Saturday mornings unsettle me. Especially when the weather’s good. There’s a lively farmers’ market just down the street from us, with a bluegrass band, homemade donuts and vegan tamales. It’s great, if you’re into that sort of thing.
But it means floods of the worst kind of foot traffic. Graying gardeners and aging hippies; Bernie-or-Bust types; millennial parents, tatted and pierced, shepherding toddlers with names like Arya — damn near every one of whom stops to check out my Little Free Library.
And after paying $18 for an heirloom tomato and a pair of zucchini, you can’t blame a person for grabbing a free book. Indeed, this kind of neighborly interaction was exactly what my wife Heidi was hoping for when she got me the library for Hanukkah. Heidi’s the sunny and optimistic type, yin to my cranky yang, which made her an easy mark for the Little Free Library Foundation and its stated mission of promoting “the love of reading and to build a sense of community.”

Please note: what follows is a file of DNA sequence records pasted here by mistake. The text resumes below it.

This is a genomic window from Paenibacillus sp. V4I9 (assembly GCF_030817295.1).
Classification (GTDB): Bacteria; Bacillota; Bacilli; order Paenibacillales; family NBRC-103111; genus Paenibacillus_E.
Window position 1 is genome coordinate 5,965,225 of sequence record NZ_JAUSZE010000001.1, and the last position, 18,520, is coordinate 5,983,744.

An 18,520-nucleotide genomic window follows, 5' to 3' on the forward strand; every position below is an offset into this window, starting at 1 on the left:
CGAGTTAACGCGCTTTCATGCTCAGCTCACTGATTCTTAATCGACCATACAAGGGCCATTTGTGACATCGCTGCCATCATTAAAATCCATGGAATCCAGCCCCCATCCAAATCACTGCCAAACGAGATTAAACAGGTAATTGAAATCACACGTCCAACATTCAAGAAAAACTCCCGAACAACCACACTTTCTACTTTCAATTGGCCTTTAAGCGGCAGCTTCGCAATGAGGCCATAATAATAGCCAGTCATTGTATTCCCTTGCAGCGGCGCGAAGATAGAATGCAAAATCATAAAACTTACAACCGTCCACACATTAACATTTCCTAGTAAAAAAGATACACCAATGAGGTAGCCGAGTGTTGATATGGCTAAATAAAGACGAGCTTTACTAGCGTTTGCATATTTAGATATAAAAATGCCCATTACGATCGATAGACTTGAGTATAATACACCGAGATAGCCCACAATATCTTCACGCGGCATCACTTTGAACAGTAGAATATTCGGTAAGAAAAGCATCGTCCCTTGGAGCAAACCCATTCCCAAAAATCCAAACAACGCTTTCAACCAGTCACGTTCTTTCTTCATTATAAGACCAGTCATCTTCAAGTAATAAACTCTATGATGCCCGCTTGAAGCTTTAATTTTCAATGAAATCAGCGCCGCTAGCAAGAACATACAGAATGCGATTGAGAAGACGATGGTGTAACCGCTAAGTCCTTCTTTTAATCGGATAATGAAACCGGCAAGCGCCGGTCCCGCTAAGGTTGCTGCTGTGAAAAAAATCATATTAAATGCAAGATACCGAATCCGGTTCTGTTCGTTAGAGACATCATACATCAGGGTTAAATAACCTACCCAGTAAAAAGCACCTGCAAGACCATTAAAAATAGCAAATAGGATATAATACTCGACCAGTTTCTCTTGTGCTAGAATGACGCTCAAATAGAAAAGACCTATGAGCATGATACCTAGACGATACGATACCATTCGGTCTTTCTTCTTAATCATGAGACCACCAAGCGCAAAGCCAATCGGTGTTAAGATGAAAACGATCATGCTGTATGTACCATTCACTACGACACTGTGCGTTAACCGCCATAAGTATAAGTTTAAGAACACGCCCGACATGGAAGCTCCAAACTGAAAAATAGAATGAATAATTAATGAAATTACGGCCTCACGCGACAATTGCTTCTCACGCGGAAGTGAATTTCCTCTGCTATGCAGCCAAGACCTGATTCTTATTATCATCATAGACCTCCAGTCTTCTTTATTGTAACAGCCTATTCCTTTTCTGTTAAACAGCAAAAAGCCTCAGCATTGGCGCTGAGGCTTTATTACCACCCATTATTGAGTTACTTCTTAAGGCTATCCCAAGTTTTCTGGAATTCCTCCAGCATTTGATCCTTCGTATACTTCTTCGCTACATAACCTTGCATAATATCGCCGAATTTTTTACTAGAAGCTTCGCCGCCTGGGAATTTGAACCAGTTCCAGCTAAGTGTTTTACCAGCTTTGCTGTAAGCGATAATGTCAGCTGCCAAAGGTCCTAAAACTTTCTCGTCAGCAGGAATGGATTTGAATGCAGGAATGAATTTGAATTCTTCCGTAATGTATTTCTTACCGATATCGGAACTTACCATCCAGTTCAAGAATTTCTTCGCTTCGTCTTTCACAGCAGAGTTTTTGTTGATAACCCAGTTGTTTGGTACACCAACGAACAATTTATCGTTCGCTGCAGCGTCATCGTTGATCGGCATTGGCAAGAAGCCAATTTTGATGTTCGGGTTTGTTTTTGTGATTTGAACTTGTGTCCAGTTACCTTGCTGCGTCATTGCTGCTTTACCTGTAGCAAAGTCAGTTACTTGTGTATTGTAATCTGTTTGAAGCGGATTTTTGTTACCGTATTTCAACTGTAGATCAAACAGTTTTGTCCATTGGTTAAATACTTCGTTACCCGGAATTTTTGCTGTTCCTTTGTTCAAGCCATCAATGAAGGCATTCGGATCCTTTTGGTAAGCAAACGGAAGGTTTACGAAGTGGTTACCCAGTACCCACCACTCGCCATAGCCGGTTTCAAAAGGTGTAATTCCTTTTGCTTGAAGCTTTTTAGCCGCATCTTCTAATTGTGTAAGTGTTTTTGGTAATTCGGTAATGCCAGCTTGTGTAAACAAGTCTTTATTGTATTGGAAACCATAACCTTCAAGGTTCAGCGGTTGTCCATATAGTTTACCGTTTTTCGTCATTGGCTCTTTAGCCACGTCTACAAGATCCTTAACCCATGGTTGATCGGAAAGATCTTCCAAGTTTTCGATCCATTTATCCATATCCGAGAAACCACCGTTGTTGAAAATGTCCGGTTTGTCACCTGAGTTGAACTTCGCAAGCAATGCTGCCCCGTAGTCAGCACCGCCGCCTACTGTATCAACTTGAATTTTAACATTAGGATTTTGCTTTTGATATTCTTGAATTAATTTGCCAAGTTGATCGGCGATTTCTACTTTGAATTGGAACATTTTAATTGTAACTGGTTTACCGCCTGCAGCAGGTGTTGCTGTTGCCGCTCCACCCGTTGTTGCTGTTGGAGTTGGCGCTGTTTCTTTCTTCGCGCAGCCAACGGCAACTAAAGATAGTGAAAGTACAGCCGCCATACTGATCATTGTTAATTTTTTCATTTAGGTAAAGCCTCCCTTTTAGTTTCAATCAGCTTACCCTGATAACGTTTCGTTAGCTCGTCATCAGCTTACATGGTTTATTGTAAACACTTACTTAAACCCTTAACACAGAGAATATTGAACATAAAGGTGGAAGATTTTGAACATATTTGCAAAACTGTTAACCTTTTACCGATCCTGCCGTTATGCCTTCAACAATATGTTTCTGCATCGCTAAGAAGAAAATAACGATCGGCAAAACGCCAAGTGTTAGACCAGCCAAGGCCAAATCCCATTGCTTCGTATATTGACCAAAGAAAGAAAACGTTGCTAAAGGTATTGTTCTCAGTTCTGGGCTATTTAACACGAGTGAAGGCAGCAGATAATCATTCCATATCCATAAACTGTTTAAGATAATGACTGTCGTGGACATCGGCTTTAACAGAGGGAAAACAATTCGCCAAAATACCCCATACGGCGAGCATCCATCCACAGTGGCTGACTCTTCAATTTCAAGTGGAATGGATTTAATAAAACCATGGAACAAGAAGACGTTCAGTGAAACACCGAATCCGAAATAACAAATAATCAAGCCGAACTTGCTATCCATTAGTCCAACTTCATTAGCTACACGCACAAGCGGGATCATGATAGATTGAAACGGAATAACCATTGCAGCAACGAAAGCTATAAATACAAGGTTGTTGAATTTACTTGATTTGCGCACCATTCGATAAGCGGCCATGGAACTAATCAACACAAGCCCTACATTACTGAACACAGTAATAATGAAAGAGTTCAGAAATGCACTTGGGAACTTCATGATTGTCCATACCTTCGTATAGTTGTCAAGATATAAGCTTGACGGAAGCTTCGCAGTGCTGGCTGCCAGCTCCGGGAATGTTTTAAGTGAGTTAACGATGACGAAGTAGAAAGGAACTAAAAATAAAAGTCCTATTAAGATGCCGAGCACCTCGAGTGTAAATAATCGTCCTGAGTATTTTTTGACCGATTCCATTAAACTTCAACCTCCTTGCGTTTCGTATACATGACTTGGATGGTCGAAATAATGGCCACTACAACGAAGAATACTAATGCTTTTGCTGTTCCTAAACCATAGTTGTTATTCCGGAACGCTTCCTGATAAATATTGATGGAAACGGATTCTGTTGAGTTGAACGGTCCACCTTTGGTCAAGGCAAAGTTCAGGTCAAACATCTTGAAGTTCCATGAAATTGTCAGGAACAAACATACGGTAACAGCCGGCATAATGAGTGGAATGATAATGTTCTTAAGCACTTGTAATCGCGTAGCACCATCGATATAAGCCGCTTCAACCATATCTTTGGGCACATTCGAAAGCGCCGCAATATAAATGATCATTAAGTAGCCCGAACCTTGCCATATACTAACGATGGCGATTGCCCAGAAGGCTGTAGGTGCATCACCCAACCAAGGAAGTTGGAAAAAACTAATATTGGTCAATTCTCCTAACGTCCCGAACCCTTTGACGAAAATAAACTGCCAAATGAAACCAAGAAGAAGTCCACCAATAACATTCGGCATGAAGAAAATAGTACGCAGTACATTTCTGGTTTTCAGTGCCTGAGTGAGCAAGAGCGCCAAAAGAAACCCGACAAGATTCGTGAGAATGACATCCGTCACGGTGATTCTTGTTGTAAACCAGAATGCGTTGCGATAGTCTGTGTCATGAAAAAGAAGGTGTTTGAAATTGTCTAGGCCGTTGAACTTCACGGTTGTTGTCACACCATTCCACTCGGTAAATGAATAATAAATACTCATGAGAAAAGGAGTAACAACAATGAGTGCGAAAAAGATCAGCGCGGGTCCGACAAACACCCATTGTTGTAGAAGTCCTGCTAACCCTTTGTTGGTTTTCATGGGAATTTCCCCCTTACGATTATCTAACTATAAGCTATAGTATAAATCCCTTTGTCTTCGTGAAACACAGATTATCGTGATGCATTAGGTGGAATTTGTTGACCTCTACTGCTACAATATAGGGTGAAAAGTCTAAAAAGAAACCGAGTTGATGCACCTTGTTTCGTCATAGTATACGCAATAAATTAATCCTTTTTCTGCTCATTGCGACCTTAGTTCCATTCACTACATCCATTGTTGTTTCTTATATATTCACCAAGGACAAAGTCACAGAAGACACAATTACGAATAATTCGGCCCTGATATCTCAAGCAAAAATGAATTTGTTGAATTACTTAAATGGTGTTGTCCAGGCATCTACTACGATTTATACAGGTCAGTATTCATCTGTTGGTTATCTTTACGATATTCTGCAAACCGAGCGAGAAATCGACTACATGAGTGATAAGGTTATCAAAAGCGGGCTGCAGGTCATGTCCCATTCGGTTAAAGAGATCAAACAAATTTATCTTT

Little Free Library originated in Hudson, Wisconsin, in 2009, when Todd Bol built a wooden box with a glass door, modeled on a one-room schoolhouse, in honor of his mother’s career as an educator. He nailed the box to a post in his front yard and stuffed it with books. The idea spread and in 2012 Little Free Library incorporated as a non-profit. By January of 2016, there were at least 36,000 Little Free Libraries across the globe.
Read the rest of the story here.